Uncle is offended, but Sandeep is intrigued. Who IS this girl who has the moxie to attach his name to her purchases and his person?

Inspired by his uncle's advice to send a clerk, Sandeep dresses up as an "ordinary" office drone and sets off to do his own sleuthing. First, Sandeep tracks down the tailor and tries out his "normal guy" skills. But it's a no-go.


After getting the run-around from the tailor, Sandeep heads to the drama company . . .

 And from there, finds out that the company is holding a teaser performance and a press conference. Sandeep arrives just in time to (A) catch a glimpse of Geeta's dance skills (which are mediocre, but are nicely bolstered by her fiery personality) . . .

. . . and (B) to hear the news that Mr. Anand has decided to become the financial backer of the company due to his ambiguously special relationship with Miss Geeta.


Hilariously, as the crowd of akbarwallahs clamors for Sandeep Anand to appear in person, Sandeep waits to see how Sriram and Geeta will wiggle out of the situation. Sriram decides on doublespeak, while Geeta goes full-Hema and leaves the stage in a storm of haughtiness.



Sandeep follows her to her dressing room, where she is concerned with getting the hell out of Dodge before the reporters can ask too many more questions. When she realizes that Sandeep has come regarding the tailor's bills, she quickly changes her tune. Immediately she prevails upon "the clerk" to hide the bills from Mr. Anand, "his employer." Quite the wheedler himself, Sandeep persuades Geeta to go out for dinner with him. She only has one stipulation: that they go to a cheap restaurant.



During the course of conversation, Geeta admits (haughtily still!) that she doesn't know Sandeep Anand, and in the same breath, makes "the clerk" her confederate. And the "clerk" doesn't mind, considering that he has now gone from intrigued, to something else entirely.


























Just for a second I have to mention the *ahem* sexy glasses, mmkay? Just to get it out of my system.

But Geeta isn't having that sort of nonsense, not yet anyway.



Before he knows it, Sandeep is swept up into an elaborate scheme (half of his own devising) to keep Mr. Sandeep Anand and Co. in the dark, while convincing Sriram and his creditors that Mr. Anand is indeed the patron . . . keeping Geeta in the money.

Plus: Hijinx! Impersonating one person impersonating another person who happens to be yourself! Fooling lots of greedy, grumpy old men! Ex-girl/friend drama! Banter! Spunky outbursts outweighing tearful outbursts!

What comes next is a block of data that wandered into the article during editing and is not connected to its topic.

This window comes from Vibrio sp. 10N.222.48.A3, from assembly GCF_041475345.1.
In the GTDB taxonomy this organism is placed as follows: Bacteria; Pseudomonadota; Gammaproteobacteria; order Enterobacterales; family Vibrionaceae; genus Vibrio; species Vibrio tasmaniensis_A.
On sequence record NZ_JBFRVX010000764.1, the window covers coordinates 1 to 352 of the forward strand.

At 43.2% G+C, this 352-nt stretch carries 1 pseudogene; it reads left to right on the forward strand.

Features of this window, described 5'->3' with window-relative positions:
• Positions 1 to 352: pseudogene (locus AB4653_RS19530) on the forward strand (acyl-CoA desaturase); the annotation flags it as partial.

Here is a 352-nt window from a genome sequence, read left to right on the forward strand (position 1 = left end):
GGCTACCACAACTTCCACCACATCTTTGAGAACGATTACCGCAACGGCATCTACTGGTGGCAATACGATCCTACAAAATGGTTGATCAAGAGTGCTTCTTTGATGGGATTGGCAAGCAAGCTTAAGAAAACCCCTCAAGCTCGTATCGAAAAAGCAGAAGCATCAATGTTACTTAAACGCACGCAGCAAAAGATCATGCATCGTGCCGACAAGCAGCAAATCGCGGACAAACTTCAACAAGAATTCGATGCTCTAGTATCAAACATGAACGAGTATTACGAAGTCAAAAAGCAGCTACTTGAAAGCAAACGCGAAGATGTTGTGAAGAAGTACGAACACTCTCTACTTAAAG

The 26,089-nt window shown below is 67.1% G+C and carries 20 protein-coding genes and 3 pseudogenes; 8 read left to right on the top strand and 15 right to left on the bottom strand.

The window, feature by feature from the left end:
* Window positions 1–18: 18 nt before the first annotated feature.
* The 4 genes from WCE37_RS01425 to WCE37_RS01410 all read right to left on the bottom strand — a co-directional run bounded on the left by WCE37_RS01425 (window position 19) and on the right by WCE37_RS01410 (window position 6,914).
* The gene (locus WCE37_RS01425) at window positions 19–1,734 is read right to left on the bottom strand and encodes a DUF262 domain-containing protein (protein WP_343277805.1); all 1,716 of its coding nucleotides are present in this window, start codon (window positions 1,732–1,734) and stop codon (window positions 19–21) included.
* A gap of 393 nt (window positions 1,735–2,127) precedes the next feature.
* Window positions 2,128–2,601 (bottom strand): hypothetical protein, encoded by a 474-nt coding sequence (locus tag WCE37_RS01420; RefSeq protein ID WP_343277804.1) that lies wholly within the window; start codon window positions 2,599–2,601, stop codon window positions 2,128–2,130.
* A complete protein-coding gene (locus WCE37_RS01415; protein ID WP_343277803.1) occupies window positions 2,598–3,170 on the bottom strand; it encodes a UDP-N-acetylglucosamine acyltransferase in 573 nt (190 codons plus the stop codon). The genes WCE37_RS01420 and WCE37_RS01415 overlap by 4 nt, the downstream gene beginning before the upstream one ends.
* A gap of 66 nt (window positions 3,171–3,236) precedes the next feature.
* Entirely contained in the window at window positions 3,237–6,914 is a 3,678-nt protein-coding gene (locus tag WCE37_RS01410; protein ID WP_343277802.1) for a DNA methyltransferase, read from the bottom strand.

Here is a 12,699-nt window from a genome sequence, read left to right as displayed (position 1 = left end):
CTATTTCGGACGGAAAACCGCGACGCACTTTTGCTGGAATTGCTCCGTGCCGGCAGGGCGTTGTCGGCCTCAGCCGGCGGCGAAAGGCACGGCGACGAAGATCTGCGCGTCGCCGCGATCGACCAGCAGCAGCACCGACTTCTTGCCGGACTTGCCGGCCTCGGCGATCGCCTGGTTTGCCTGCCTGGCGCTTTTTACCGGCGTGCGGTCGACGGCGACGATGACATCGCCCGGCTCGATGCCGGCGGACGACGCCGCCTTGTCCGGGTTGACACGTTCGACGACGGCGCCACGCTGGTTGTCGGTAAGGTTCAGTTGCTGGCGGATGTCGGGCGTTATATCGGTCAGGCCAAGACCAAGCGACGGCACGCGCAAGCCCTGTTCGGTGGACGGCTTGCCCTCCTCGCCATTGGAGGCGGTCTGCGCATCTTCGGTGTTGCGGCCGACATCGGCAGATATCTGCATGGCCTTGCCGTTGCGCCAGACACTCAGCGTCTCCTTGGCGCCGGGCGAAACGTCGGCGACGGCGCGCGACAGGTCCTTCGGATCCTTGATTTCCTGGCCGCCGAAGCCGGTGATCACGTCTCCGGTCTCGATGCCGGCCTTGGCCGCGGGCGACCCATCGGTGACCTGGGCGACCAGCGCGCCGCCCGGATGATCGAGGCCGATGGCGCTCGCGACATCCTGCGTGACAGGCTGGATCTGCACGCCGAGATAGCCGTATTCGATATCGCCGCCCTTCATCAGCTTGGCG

The rest of the film is a kind of mixed up, gender-reversed Roman Holiday . . . with the prince pretending to be a pauper to take the lady out on the town, get to know her, and help her resolve both the personal and practical in her life.The lady in turn gives the prince a taste of simpler pleasures, and lessons in how to function without restaurants, taxi cabs, or steady income. Also, stately disco. Demure Disco. It's a thing. Apparently, you just need Mithun, a cotton sari, a few stolen swing moves, and a nice restaurant.

But eventually the truth will out, and when it does will Geeta be as forgiving of Sandeep's lies as he was of hers? Will everybody's cherished fantasies come crashing to the ground?

Why it works:

My only distinct feeling about Rati Aghnihotri before watching this film was that she was rather interchangeable with other "secondary" actresses of the period. But if it was possible to take back that feeling, I would. There's a lot of good material here, and I'm impressed by how much she she doesn't waste it. Because Mithun often outshines his romantic leads in terms of screen presence (although it helps that he almost always has more to do), I've come to count on his pairings with Sridevi (rare) and Ranjeeta Kaur to match his physical energy on screen. I will have to add Rati to that list now; although, from my limited experience, she doesn't seem to rise above bad scripting (in other films) as successfully as she takes advantage of the good (in this film).

But even on paper, this character is definitely a steal from an actor's POV. She's a proto-Meenakshi (from 2012's Aiyyaa): a working girl with real problems and a lot of spunk. (Although, in this version, it's Sandeep who has the corner on the elaborate musical fantasies.) She doesn't have any use for people who've had it easy. She's very much anti-richfolk . . . a point of view that is both an ongoing gag and a serious barrier to a potential relationship.